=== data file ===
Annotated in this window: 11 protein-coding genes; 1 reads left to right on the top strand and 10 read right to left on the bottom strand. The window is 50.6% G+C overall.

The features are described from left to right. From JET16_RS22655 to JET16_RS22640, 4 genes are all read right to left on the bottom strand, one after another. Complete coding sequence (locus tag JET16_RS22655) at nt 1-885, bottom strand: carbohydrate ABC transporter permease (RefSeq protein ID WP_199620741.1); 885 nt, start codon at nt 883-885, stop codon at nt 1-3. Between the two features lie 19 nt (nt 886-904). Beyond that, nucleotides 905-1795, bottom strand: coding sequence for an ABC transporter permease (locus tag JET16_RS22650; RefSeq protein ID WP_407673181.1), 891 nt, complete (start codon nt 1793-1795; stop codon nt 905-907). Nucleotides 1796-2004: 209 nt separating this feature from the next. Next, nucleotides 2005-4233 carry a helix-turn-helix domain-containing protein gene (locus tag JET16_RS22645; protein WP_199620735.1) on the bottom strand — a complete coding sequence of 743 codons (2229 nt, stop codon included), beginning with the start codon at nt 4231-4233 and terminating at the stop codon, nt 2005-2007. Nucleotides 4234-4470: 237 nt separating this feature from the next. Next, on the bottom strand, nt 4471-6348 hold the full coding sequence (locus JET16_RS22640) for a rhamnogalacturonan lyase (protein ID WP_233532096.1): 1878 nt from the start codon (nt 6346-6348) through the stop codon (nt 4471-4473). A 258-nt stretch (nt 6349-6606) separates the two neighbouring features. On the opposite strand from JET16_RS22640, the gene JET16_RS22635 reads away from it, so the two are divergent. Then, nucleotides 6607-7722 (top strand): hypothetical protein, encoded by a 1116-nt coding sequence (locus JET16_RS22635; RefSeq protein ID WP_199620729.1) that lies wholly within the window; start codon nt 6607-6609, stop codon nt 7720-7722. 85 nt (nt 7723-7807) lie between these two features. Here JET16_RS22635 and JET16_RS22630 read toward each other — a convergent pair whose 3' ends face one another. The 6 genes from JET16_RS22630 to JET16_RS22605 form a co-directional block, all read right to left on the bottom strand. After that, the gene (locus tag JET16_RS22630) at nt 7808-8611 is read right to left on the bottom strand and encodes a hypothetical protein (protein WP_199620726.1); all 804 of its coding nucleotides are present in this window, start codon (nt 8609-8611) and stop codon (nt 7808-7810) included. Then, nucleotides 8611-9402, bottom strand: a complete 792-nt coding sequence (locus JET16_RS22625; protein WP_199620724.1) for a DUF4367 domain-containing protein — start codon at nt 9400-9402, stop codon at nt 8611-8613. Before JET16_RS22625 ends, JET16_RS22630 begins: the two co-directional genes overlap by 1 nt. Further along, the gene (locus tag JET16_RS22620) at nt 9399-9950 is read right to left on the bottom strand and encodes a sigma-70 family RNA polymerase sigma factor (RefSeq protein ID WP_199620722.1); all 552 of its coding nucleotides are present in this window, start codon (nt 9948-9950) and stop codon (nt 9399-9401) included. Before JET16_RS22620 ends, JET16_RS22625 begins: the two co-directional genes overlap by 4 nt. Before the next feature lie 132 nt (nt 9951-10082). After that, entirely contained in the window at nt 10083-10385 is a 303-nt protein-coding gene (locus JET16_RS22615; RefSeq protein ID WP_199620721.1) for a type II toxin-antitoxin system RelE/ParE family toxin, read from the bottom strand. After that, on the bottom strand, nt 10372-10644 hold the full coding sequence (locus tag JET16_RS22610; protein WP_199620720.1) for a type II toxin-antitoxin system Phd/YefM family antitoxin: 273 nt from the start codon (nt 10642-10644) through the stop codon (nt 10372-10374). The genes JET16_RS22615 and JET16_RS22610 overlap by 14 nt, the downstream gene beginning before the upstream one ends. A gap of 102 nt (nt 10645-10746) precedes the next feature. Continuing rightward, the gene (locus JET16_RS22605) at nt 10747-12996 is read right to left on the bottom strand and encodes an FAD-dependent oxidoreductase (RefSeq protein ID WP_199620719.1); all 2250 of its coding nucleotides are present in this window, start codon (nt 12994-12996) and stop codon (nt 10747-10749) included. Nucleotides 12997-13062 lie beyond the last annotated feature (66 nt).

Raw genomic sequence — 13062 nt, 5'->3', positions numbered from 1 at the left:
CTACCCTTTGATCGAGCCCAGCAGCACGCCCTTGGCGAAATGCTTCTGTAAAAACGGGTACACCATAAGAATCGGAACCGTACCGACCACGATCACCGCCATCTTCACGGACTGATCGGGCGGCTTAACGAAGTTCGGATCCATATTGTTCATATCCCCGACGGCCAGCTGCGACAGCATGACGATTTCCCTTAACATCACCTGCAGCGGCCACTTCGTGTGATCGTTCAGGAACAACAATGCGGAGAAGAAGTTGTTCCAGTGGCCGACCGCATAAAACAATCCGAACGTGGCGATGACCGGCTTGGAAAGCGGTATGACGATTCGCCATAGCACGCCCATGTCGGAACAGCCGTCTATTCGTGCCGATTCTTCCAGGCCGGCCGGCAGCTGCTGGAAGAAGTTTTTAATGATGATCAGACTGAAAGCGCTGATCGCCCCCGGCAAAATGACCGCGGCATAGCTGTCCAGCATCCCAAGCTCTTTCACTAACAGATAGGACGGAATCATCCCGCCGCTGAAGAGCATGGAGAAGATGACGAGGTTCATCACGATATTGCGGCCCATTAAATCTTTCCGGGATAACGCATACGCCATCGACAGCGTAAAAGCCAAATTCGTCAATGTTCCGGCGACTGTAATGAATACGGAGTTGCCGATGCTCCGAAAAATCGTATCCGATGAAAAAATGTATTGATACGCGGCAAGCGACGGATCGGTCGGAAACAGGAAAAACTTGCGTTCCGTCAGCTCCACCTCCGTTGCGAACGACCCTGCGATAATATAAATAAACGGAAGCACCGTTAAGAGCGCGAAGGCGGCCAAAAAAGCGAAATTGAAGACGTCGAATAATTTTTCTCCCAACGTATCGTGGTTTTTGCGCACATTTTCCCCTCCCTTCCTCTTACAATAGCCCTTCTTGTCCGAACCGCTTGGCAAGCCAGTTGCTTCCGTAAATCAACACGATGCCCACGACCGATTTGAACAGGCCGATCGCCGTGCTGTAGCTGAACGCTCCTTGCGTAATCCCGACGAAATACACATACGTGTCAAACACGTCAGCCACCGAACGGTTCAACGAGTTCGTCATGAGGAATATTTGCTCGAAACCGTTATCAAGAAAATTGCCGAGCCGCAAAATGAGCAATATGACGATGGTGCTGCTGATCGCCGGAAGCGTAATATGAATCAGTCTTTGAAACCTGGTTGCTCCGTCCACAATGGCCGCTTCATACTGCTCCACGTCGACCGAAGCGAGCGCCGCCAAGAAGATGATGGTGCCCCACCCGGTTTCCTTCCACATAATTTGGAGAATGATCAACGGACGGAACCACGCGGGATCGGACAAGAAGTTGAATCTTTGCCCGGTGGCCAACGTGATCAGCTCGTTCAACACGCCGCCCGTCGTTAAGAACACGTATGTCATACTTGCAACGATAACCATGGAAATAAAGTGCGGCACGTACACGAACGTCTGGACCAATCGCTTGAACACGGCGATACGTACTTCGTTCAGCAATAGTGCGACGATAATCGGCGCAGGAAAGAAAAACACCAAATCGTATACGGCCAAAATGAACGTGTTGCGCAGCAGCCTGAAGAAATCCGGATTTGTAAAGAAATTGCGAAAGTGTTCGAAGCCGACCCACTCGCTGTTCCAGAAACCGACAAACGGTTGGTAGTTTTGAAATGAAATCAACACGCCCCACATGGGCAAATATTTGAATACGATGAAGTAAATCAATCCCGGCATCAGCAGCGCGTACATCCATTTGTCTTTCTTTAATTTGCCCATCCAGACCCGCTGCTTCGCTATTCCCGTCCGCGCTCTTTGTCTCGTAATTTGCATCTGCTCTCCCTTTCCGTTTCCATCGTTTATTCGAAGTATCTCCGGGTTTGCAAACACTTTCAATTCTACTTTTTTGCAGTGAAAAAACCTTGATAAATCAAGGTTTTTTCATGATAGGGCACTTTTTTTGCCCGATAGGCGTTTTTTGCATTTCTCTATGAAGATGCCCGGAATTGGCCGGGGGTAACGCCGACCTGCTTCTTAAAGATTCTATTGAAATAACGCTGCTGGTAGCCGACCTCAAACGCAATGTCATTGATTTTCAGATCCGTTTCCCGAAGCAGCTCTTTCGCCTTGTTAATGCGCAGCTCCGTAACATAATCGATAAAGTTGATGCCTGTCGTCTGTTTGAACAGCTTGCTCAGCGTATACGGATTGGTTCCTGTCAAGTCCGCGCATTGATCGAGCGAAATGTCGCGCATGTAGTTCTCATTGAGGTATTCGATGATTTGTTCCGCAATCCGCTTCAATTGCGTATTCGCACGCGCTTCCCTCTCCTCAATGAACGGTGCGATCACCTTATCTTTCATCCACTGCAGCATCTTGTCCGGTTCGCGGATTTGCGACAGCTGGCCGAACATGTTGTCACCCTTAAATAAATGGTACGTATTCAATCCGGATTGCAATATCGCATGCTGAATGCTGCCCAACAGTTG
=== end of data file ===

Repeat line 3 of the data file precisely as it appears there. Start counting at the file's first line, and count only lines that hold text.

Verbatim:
Raw genomic sequence — 13062 nt, 5'->3', positions numbered from 1 at the left: